By Kelly Oden
Bullying and name calling amongst children and teens is nothing new. If you weren’t the victim of schoolyard ridicule as a kid, there is a good chance you were the instigator. In the past, these issues involved name calling, rumors or physical abuse and were usually resolved through conversations with school officials and the parents of the children involved. It’s not so simple anymore. The way in which kids are bullied has intensified with the rise of the internet and many of these behaviors are classified as crimes when carried out online. Kids and parents need to be aware of the potential consequences, both legal and emotional, of cyber bullying.
Cyber bullying, much like real world bullying, is behavior that includes tormenting, threatening, harassing, etc., but cyber bullying takes place through the internet and cell phones. This form of bullying can include threats or hurtful messages sent via email or text message; sending false rumors through text message, online boards or social networking sites; leaving hurtful, harassing or threatening messages on web pages or social networking sites; impersonating someone else online to harass or hurt another person; and taking or obtaining unflattering or sexually suggestive pictures of another person and spreading them online or via text.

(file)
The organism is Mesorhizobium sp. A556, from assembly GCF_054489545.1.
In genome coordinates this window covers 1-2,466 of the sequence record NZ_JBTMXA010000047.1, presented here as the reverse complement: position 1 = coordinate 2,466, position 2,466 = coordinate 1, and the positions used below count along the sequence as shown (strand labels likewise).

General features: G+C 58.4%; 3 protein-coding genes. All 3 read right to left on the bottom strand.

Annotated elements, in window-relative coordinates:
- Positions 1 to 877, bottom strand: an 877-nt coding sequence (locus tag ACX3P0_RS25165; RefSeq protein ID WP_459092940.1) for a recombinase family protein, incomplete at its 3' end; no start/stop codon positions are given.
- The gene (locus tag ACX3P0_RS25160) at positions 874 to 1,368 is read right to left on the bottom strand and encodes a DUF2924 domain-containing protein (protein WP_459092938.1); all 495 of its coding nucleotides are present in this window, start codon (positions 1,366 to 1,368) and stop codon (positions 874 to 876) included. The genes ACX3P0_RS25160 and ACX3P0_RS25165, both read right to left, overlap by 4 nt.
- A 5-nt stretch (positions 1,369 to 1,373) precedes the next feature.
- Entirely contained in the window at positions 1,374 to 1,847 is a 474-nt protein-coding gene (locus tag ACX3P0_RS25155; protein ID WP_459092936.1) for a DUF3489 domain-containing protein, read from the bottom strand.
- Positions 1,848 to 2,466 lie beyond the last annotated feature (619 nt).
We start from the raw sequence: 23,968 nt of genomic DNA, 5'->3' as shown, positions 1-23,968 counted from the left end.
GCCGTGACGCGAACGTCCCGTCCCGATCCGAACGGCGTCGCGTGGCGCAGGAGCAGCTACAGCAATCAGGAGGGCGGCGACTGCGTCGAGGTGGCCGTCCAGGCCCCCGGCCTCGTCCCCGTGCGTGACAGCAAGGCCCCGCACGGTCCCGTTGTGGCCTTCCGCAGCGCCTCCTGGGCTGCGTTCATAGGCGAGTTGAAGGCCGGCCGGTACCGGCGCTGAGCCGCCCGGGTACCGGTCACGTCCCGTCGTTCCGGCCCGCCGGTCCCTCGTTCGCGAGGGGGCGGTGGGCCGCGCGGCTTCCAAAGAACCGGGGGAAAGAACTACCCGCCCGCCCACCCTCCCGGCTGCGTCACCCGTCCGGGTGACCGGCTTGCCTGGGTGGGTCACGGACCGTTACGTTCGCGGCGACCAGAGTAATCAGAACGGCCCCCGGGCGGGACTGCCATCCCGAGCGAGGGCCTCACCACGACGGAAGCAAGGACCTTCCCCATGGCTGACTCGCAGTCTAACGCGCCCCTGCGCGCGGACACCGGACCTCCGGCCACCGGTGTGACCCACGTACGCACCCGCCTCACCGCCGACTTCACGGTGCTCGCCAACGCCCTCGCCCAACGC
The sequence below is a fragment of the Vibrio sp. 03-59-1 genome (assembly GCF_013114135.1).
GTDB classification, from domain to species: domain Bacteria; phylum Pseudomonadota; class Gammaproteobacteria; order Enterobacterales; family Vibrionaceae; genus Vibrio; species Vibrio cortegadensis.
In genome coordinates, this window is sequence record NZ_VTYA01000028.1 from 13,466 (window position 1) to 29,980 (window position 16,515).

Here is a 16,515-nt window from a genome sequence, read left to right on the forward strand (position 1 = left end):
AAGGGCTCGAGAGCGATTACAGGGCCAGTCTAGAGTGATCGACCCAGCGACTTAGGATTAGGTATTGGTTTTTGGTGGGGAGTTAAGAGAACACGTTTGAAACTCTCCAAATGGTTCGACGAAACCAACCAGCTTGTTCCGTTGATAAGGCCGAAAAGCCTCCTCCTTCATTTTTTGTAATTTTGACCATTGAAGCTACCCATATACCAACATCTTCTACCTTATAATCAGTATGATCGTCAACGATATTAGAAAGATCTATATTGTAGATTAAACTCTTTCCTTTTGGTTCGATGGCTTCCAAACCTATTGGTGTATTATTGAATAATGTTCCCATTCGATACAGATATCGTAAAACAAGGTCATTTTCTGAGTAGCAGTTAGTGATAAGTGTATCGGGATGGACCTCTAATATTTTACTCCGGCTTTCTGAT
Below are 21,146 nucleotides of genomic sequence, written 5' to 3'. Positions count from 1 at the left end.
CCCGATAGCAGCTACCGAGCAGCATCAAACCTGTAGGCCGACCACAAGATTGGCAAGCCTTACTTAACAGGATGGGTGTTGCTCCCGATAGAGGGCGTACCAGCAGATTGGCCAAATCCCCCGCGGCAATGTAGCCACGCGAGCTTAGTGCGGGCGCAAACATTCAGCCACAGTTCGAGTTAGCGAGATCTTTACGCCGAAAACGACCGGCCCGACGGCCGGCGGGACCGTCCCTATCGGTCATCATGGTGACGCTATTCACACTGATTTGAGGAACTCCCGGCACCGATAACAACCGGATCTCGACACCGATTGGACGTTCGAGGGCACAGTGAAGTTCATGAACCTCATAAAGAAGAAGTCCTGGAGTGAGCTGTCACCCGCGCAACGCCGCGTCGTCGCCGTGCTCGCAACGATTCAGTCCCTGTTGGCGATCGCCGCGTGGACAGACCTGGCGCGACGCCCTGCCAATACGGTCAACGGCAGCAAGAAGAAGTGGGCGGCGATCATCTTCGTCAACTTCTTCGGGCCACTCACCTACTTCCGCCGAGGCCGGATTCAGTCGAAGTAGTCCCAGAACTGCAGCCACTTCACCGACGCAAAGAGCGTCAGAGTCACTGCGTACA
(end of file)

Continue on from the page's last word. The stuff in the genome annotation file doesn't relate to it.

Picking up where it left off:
After seeing an uptick in crimes related to cell phones, internet stalking and pornography, The Escambia County Sheriff’s Office (ECSO) developed a program called Informed Parent. The workshop is held in Escambia County schools with the goal of informing parents about what could be going on with their kids and the internet. “We were finding that most parents didn’t even know that their kid had an AOL account or Facebook page or a cell phone for that matter. Parents are unaware of what their kids are doing away from home. Kids will go to their friend’s houses and get online there if they can’t access it from home. Once they get on the internet, there are a lot of bad things that can happen out there. We wanted to educate the parents about these dangers,” says Lieutenant Ken Simmons, who heads the program.